Courageous Dialogue – be a “Front Stabber”

I have just finished a class on the theme of speaking our truth with love. We did the class based on a blog by Karen Salmansohn, which can be seen here.

In it she terms the phrase a “front stabber”, meaning a loved one who stabs you in the front, by letting you know when you have been inappropriate etc, rather than run off and tell everyone else. I love that phrase!

In the article she talks about reasons we hold ourselves back from telling loved ones our truth. Ranging from fear of being rejected, fear of change and vulnerability, to low self-esteem.

She then goes on to give a list of tips to guide courageous dialogue:

Pick the right time and place

Use a compliment sandwich – we discussed in our group that the key to this is not just saying a positive thing,  that it needs to be a heart-felt genuine compliment. And I added that stating a positive intention for the relationship is really helpful. e.g. when I have these conversations with my husband I let him know at the beginning that my intention for our relationship is to move into deeper intimacy with him, and I want to align everything with that intention. I find this helps us both be clear, that what is to be discussed is not a dump, but a constructive discussion with the aim of creating intimacy.

Let the other know it is only your truth – be open and ready to think “maybe I was wrong”, this stops us being so fixed and having an unconscious agenda. Asking questions is always good for this too. Seeking to understand before being understood.

Use “I” instead of “you” and avoiding blame in the conversation. I like to bring issues to the table for both of us to work on, and find if the other feels empowered in this way in the situation the other often comes up with much better answers than the ones I had thought of.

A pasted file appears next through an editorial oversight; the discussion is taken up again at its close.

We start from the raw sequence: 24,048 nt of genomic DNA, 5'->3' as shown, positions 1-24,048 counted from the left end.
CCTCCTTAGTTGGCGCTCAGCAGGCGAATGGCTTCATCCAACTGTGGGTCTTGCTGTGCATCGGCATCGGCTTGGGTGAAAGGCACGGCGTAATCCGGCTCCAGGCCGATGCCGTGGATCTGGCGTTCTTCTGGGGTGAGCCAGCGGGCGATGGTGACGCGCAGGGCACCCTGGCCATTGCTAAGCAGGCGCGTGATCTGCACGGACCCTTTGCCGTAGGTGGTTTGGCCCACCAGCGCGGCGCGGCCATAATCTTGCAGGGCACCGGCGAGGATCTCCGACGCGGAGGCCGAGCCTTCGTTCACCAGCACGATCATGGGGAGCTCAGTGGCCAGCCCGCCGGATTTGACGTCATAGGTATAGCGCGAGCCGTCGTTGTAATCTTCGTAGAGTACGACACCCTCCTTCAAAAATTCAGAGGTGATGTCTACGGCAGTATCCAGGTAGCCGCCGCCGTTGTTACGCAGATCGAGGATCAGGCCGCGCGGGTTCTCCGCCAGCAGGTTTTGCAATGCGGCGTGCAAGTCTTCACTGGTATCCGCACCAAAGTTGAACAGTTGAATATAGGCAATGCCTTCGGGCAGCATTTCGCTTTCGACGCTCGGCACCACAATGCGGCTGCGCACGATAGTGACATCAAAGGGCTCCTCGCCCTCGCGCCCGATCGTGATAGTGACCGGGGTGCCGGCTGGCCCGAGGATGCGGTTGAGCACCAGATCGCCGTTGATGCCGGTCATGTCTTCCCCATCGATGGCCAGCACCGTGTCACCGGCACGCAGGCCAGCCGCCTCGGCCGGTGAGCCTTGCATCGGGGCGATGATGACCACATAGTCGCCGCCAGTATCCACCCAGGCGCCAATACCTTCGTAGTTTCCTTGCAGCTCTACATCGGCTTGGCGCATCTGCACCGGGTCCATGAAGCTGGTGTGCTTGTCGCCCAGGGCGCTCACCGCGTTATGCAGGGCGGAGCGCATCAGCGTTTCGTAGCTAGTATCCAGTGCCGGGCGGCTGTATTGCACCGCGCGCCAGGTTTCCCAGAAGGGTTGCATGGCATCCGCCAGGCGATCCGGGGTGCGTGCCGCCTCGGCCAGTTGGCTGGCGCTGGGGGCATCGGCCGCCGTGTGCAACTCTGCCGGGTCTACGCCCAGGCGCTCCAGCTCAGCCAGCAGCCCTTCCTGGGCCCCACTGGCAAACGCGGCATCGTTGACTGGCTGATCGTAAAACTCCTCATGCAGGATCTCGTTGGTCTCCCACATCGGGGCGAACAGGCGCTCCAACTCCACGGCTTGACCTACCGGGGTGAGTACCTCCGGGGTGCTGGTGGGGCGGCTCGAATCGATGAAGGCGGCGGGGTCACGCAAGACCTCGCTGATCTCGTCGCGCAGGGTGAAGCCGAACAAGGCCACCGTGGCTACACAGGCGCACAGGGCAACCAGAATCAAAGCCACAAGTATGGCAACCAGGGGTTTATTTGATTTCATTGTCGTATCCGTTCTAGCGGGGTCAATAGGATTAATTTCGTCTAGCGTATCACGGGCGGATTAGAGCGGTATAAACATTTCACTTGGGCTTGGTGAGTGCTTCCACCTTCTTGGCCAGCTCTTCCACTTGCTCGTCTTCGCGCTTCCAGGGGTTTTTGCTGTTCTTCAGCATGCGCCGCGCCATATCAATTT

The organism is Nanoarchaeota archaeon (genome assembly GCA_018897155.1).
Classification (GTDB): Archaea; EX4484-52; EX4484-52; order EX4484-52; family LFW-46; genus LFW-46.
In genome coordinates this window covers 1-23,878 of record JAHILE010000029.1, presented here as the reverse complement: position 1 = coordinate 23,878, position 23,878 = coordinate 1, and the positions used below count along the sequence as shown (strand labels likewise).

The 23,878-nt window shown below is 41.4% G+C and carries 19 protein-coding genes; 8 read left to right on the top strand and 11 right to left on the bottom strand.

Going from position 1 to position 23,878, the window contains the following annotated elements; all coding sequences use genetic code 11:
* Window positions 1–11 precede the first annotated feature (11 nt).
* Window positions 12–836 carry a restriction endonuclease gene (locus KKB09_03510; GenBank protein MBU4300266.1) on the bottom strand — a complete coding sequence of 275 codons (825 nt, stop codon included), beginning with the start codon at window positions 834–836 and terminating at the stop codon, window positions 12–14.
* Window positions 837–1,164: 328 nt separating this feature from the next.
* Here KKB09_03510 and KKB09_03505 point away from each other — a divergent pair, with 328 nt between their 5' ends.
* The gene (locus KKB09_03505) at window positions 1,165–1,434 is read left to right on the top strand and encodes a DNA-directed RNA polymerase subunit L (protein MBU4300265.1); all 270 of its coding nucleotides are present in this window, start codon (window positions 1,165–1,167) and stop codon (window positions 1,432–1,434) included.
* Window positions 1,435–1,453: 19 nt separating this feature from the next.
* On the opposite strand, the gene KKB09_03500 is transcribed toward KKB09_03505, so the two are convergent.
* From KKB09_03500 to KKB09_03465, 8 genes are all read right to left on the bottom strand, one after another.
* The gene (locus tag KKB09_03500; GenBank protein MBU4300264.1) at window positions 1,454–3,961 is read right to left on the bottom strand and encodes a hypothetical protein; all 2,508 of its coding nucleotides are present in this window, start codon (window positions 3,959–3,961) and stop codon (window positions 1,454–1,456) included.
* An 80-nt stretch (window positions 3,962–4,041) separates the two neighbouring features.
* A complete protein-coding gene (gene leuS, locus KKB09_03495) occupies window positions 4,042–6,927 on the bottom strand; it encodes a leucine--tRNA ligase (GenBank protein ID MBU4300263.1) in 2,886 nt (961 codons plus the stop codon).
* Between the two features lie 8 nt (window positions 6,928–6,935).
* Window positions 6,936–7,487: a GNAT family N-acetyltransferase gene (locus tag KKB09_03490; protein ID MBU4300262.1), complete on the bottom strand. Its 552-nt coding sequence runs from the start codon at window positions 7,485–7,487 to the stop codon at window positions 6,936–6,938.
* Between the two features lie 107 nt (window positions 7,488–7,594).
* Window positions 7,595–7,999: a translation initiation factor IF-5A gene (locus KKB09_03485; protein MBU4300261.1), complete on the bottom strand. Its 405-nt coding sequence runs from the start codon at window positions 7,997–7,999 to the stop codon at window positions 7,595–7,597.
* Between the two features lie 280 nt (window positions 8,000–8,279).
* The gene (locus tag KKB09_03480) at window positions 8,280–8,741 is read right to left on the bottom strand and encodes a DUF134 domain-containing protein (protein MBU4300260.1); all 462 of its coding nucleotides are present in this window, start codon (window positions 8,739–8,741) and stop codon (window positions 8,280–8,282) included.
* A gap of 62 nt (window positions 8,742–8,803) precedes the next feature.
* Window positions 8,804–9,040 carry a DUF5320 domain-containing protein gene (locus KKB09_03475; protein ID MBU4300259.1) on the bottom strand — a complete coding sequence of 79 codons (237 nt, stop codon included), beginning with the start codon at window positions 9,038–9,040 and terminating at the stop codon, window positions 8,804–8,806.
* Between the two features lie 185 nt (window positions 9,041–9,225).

Speak from your heart – I like to practice tricky conversations out loud in my room in private before I actually have the conversation. I find that way I iron out the creases and refine the wording and the energy to be exactly as I would like it to be. I also find in these “run throughs” that I may have a good cry, get words caught in my throat and clear other stuck energy, so when I say it in real life the energy is much clearer and my wording more eloquent and representative of what I want to get across.

Some things to ponder are:

How do we receive negative or painful feedback?

Do we shut down energetically, leave our body or not be able to hear what is being said?

Are we projecting these negative experiences onto others?

How can we receive and give “negative” feedback in an empowered and loving way?

I will blog about each separately over the next week or so as I think this is a great topic to spend some time on.

Comments and insights are very welcome as usual!